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Allow licence change when there's only one contributor


I wrote a post without realizing I was using the default licence CC BY-SA instead of the licence I wanted to use (CC0).

I wanted to amend my mistake; I wasn't able to.

Other similar (but closed source) Q&A platforms allow for flash edit. I need licence flash edits!

Why should this post be closed?

1 comment

2 answers


I agree that authors should be able to make an immediate edit to change the license -- you post, only then notice the default license, and can't fix it. That's frustrating. The workaround of deleting and reposting is extra hassle -- and, for answers and for people who can see deleted posts, adds clutter. It would be better for authors to be able to fix that. What's a reasonable grace period for this sort of edit?

That's about immediate edits. The broader use case (implied by your title) is interesting too and requires more thought. If you're the only person who has edited the post so far, it does seem reasonable that you should be able to change the license -- nobody else is invested in it yet. The implementation could also get complex. Some questions:

  • What should we do about tag-only edits? Tags are metadata not content, so maybe they shouldn't count against the author's ability to change the license.

  • But if we say that, then are we opening the door for trivial edits -- for an author saying "look, somebody corrected my one-character typo; why should that block me?"? Which might then lead to a need for editor approvals of license changes, and suddenly this is getting too complicated for its benefit.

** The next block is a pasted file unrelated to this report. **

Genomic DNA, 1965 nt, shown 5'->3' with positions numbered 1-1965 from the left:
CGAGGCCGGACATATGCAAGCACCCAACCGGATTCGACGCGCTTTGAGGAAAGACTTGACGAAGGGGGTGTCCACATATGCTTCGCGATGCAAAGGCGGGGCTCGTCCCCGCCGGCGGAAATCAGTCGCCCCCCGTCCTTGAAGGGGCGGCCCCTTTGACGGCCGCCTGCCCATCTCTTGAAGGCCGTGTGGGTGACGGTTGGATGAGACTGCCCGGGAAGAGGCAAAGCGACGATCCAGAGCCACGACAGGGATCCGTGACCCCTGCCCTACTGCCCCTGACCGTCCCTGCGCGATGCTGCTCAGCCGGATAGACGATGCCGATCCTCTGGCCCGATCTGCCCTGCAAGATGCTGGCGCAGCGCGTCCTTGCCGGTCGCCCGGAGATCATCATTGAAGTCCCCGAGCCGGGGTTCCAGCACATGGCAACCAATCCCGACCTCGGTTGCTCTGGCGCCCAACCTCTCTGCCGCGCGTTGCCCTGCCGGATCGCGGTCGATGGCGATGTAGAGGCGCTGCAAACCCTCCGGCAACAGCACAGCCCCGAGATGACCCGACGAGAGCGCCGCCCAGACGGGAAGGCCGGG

• Does the license status of a question affect answers and answerers? If the license for a question is changed, is there a reason for people who answered to object? (Real question, not rhetorical -- I have no idea.)

If we only supported immediate license edits ("immediate" to be defined), would that address enough of the need to be worthwhile? Or would that not be helpful without the broader approach?


Regarding the last bullet point, consider also where someone answers a question and, in doing so, quotes part of the question. If the person who posted the question then changes to a more restrictive license, does that affect the use of that material in the answer? ‭Canina‭ 6 days ago

Also, what if that is done somewhere other than in an answer directly to the question, say, in a blog post elsewhere? Such use might be in compliance with, say, CC BY-SA, but not CC BY-NC-SA. Lots of complexities that might need consideration. ‭Canina‭ 6 days ago


It should be possible for you to fix your mistake by, if nothing else, deleting the post and re-posting it with the correct license. Doing so would effectively dual-license it, under CC-BY-SA and CC0. Since anyone who uses it under CC-BY-SA should also be in compliance with CC0, that shouldn't be a problem.


This implies CCBYSA content cannot be relicensed to CC0, but it fails to link some explanation to such claim. ‭.                                                .‭ 15 days ago

@8063 This answer in no way implies, let alone claims, that you can't relicense CC-BY-SA content to CC0. It simply provides a way to achieve your goals today without changes to the software or support from site administrators. In fact, this is arguably how license changes should be handled. Editing a post in place leads to potential confusion as to what license was provided when a post was referenced (via link). ‭Derek Elkins‭ 15 days ago

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